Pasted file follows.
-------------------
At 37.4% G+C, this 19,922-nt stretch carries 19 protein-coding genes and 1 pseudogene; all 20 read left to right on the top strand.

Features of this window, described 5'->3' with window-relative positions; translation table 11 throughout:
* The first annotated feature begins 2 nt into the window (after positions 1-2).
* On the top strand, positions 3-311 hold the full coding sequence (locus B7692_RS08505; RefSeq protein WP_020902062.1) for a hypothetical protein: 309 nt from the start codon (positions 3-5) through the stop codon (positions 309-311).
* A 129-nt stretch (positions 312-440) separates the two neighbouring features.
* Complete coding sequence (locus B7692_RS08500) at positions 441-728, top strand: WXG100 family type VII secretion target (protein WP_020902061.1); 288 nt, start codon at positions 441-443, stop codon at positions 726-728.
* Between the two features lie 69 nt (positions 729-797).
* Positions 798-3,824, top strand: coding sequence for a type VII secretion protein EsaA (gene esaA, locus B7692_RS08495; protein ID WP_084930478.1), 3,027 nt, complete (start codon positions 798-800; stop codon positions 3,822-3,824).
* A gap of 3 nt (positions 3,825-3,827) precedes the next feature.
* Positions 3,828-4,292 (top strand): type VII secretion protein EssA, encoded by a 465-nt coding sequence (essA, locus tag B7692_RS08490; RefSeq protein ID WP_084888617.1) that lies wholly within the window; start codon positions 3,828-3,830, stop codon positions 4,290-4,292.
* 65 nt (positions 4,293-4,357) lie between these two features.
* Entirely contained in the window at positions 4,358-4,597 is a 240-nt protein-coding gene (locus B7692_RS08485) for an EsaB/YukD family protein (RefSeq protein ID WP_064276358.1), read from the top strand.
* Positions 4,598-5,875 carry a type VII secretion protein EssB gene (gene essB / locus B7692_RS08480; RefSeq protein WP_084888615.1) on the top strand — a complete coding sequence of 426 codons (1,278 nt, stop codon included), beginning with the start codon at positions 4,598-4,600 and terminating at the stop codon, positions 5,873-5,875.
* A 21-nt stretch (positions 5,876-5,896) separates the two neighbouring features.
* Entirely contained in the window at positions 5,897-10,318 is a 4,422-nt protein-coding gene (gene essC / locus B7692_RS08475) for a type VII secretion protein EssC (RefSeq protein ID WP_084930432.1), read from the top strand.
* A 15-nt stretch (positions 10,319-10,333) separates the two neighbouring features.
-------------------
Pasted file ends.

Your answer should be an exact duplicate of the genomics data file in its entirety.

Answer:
At 37.4% G+C, this 19,922-nt stretch carries 19 protein-coding genes and 1 pseudogene; all 20 read left to right on the top strand.

Features of this window, described 5'->3' with window-relative positions; translation table 11 throughout:
* The first annotated feature begins 2 nt into the window (after positions 1-2).
* On the top strand, positions 3-311 hold the full coding sequence (locus B7692_RS08505; RefSeq protein WP_020902062.1) for a hypothetical protein: 309 nt from the start codon (positions 3-5) through the stop codon (positions 309-311).
* A 129-nt stretch (positions 312-440) separates the two neighbouring features.
* Complete coding sequence (locus B7692_RS08500) at positions 441-728, top strand: WXG100 family type VII secretion target (protein WP_020902061.1); 288 nt, start codon at positions 441-443, stop codon at positions 726-728.
* Between the two features lie 69 nt (positions 729-797).
* Positions 798-3,824, top strand: coding sequence for a type VII secretion protein EsaA (gene esaA, locus B7692_RS08495; protein ID WP_084930478.1), 3,027 nt, complete (start codon positions 798-800; stop codon positions 3,822-3,824).
* A gap of 3 nt (positions 3,825-3,827) precedes the next feature.
* Positions 3,828-4,292 (top strand): type VII secretion protein EssA, encoded by a 465-nt coding sequence (essA, locus tag B7692_RS08490; RefSeq protein ID WP_084888617.1) that lies wholly within the window; start codon positions 3,828-3,830, stop codon positions 4,290-4,292.
* 65 nt (positions 4,293-4,357) lie between these two features.
* Entirely contained in the window at positions 4,358-4,597 is a 240-nt protein-coding gene (locus B7692_RS08485) for an EsaB/YukD family protein (RefSeq protein ID WP_064276358.1), read from the top strand.
* Positions 4,598-5,875 carry a type VII secretion protein EssB gene (gene essB / locus B7692_RS08480; RefSeq protein WP_084888615.1) on the top strand — a complete coding sequence of 426 codons (1,278 nt, stop codon included), beginning with the start codon at positions 4,598-4,600 and terminating at the stop codon, positions 5,873-5,875.
* A 21-nt stretch (positions 5,876-5,896) separates the two neighbouring features.
* Entirely contained in the window at positions 5,897-10,318 is a 4,422-nt protein-coding gene (gene essC / locus B7692_RS08475) for a type VII secretion protein EssC (RefSeq protein ID WP_084930432.1), read from the top strand.
* A 15-nt stretch (positions 10,319-10,333) separates the two neighbouring features.